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Impact Of The Presence Of Protein Aggregates

1822 words - 8 pages

In the last decade, protein aggregation, protein aggregation has moved beyond being a mostly ignored area of protein chemistry to become a key topic in biomedicine and biotechnology [1]. Several are the reasons for the increasing interest on the molecular mechanisms underlying protein aggregation. First, the presence of protein aggregates in tissues is hallmark of more than 40 different human disorders, from neurodegenerative diseases such as Alzheimer’s, Parkinson’s, or the transmissible spongiform encephalopathies to nonneurodegenerative systemic and localized amyloidosis, as senile systemic amyloidosis, type 2 diabetes, or even some types of cancer. A second reason is found in the large ...view middle of the document...

In addition, even when a protein-based biopharmaceutical is produced and purified in a soluble form it still at risk of aggregation, during late research stages, manufacturing, storage or administration. In fact, therapeutic proteins are typically stored and administered at significantly high concentrations, at which they can easily aggregate. Aggregation would impact the effectiveness of the drug, since less active species will remain available in solution to interact with their molecular targets. More importantly, often this situation leads to an immunogenic response causing rejection of the aggregated product in patients.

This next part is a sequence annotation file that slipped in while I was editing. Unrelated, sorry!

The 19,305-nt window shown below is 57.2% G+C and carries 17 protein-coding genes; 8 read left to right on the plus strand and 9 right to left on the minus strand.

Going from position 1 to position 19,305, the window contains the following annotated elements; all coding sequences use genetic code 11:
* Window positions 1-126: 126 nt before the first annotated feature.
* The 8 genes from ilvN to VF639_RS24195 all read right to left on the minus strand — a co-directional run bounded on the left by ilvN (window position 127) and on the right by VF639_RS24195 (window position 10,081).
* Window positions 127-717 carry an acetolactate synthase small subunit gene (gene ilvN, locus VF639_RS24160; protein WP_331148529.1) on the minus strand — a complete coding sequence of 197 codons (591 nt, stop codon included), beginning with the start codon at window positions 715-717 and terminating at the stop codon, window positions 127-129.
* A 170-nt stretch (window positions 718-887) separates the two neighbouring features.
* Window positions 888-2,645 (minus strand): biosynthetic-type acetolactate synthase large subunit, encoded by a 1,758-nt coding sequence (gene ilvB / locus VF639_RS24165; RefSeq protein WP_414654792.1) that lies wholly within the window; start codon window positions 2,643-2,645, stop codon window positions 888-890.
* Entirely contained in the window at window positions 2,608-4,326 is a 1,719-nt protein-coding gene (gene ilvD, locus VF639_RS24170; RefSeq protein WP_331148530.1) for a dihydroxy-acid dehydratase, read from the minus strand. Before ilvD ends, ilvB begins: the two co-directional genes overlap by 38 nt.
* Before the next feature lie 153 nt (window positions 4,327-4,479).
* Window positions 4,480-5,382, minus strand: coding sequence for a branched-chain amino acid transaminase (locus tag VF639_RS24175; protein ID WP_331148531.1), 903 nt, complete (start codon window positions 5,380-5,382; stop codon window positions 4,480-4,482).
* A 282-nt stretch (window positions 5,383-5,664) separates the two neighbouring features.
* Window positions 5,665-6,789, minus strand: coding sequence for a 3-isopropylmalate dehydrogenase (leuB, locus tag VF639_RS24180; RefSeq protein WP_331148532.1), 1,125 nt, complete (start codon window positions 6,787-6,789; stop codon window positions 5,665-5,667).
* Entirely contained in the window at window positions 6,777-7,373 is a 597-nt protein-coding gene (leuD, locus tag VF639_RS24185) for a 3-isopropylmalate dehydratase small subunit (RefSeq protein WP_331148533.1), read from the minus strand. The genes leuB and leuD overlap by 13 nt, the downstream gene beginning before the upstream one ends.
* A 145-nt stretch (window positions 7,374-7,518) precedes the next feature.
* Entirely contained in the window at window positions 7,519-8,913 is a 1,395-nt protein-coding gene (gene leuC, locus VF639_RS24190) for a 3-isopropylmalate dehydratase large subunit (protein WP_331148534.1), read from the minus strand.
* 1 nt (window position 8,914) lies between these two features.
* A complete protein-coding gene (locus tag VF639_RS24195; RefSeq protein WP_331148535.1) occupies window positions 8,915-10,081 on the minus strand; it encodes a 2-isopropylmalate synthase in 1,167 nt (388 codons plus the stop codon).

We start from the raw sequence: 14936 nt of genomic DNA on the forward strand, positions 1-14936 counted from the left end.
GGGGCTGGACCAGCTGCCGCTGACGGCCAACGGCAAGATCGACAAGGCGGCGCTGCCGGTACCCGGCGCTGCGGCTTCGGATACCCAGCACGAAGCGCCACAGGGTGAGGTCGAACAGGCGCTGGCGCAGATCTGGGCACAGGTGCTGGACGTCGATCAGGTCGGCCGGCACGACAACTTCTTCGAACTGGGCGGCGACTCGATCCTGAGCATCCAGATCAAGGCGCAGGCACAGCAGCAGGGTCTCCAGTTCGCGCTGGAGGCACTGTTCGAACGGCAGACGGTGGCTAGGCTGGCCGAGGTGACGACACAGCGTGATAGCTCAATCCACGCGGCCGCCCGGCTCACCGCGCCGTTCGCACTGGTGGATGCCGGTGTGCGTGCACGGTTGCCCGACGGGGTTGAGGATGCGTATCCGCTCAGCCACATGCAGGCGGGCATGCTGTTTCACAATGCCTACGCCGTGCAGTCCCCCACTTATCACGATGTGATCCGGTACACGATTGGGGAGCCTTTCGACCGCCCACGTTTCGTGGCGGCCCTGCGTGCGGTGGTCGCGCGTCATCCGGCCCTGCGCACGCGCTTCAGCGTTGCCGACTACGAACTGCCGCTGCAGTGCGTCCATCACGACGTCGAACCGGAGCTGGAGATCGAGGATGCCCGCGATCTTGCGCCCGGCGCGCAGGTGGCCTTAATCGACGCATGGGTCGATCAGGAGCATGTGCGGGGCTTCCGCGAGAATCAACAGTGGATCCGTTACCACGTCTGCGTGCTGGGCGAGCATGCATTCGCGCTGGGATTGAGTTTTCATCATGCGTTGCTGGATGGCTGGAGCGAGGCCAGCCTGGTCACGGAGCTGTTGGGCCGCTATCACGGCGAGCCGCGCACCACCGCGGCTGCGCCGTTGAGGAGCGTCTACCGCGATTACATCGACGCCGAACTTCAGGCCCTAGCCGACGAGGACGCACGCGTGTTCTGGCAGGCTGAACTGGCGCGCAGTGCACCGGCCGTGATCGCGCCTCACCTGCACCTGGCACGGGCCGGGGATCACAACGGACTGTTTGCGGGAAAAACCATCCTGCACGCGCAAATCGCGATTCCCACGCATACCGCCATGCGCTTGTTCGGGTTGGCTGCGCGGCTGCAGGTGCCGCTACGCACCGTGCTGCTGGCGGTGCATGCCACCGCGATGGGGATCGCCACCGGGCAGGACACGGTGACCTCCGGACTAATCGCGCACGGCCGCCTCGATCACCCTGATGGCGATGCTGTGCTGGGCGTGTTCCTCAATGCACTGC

Why protein aggregation is so prevalent?
Protein aggregation results from the establishment of wrong inter-molecular contacts between protein chains. These contacts are often regular, rendering assemblies that result to be as energetically favourable or more energetically favourable than the native state of the protein. Different types of aggregates may exist: (i) soluble aggregates, which are invisible particles that cannot be eliminated from solution by filtration, (ii) insoluble aggregates are often visible and can be removed by filtration. This last type of aggregates has attracted most of the attention in the last years, since in many cases their formation inside or outside the cell affects cell fitness and ultimately leads to disease. Irrespective of the nature of the proteins involved in these disorders, the aggregates usually adopt the form of amyloid fibrils, all sharing a common cross-β sheet structure in which the main chain dominates the protein structure, forming β-strands that are oriented perpendicularly to the axis of the fibril and stabilized by hydrogen bonds (Fernandez-Busquets et al., 2008. When observed under X-rays, aligned amyloid fibrils display two common and characteristic scattering diffraction signals, a meridional reflection at 4.7–4.8 Å and equatorial reflection at 10–11 Å corresponding to the inter-strand and stacking distances in β-sheets, respectively. Amyloid fibrils are usually 10 nm in diameter and they are formed by several protofibrils twisted around each another. Protofibrils are the most toxic species to the cell. Contrary to what was generally assumed, the adoption of cytotoxic amyloid-like conformations is not restricted to disease-linked proteins and seems to constitute a generic property of polypeptide chains. In fact, despite not all insoluble aggregates correspond to amyloid structures the large majority are enriched in β-sheet secondary conformations relative to the native state.
Aggregation is prevalent in proteins likely because the non-covalent contacts that stabilize native structures resemble those leading to the formation of aggregates. Indeed, a majority of proteins contain at least one and often several aggregation-promoting sequences in many cases buried in the hydrophobic core of the native structure. Therefore, productive protein folding and aggregation are...

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